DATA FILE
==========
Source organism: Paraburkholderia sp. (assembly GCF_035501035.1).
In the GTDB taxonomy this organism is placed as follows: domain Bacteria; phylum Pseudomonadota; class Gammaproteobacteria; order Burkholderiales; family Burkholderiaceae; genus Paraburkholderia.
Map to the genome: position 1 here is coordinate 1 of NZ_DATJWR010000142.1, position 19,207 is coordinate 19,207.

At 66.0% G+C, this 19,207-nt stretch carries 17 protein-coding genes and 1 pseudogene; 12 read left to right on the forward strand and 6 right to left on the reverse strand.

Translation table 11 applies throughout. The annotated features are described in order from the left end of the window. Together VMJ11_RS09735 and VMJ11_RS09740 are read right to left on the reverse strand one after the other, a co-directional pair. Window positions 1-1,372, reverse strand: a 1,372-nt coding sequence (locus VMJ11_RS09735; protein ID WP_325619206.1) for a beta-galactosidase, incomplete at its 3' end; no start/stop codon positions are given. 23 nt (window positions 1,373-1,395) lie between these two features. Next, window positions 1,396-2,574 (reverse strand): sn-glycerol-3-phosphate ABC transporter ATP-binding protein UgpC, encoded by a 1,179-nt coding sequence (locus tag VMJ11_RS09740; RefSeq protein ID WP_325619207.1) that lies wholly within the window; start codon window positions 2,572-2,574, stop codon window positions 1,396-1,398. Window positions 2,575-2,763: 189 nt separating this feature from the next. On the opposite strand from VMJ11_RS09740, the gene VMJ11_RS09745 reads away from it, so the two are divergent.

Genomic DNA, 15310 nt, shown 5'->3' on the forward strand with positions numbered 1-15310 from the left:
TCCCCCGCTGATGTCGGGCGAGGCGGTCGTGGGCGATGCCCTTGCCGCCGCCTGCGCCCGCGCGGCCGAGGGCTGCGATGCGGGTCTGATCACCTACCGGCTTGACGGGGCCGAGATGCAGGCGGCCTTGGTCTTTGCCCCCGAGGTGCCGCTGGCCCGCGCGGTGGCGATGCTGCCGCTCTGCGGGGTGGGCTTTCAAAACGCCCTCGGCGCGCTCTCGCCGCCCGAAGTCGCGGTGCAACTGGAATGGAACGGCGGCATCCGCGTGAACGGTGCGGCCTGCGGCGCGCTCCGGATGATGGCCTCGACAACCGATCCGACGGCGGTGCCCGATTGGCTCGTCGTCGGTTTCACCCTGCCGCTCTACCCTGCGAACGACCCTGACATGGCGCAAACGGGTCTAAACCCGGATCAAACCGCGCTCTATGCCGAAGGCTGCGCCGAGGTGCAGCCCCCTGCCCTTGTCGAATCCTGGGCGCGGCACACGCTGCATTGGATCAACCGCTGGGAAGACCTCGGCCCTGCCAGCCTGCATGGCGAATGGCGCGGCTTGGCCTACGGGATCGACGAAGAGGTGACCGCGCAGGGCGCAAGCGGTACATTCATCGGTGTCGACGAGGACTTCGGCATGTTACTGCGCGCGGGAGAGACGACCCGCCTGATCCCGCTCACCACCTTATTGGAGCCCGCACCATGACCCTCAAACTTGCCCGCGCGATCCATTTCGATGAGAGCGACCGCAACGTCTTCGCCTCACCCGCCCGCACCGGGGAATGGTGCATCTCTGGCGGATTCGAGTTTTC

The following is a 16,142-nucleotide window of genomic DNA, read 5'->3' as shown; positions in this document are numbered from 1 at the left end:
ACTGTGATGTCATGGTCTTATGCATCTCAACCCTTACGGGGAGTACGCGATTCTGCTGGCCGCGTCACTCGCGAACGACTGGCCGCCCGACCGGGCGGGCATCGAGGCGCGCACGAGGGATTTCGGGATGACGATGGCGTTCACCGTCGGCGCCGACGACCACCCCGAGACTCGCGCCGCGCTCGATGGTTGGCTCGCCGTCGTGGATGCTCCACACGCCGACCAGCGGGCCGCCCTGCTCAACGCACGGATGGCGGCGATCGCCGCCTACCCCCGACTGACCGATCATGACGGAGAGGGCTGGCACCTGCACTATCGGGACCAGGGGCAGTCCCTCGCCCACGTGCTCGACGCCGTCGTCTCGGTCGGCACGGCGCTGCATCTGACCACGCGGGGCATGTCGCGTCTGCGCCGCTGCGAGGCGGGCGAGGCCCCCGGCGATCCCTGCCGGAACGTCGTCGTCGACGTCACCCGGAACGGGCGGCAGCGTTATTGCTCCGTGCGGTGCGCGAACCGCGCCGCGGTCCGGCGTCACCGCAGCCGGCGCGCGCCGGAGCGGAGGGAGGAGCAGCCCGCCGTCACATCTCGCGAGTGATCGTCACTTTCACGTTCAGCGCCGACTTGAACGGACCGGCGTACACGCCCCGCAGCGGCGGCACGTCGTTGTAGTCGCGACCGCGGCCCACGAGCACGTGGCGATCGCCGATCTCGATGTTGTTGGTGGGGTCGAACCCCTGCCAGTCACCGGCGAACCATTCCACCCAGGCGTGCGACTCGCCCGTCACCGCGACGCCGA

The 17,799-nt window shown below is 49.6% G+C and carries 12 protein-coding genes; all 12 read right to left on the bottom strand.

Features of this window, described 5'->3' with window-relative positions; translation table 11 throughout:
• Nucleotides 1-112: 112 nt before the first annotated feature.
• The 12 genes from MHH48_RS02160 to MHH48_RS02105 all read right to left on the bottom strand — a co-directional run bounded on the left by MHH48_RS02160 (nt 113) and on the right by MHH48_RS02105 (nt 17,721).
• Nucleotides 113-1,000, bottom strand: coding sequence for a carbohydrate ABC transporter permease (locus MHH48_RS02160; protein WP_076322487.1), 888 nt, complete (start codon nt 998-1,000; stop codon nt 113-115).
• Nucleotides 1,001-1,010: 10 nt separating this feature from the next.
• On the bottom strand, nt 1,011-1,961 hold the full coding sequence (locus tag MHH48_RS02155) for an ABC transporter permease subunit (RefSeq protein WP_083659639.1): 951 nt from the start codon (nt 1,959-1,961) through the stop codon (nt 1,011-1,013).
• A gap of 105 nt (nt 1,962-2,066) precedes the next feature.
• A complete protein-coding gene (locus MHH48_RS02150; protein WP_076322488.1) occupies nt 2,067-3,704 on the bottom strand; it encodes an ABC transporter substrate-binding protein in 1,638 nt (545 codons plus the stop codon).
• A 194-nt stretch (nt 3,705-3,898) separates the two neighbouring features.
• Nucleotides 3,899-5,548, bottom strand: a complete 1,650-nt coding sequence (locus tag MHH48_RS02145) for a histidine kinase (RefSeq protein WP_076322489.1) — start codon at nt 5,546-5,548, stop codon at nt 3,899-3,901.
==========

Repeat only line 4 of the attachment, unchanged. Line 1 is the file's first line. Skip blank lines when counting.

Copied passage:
At 66.0% G+C, this 19,207-nt stretch carries 17 protein-coding genes and 1 pseudogene; 12 read left to right on the forward strand and 6 right to left on the reverse strand.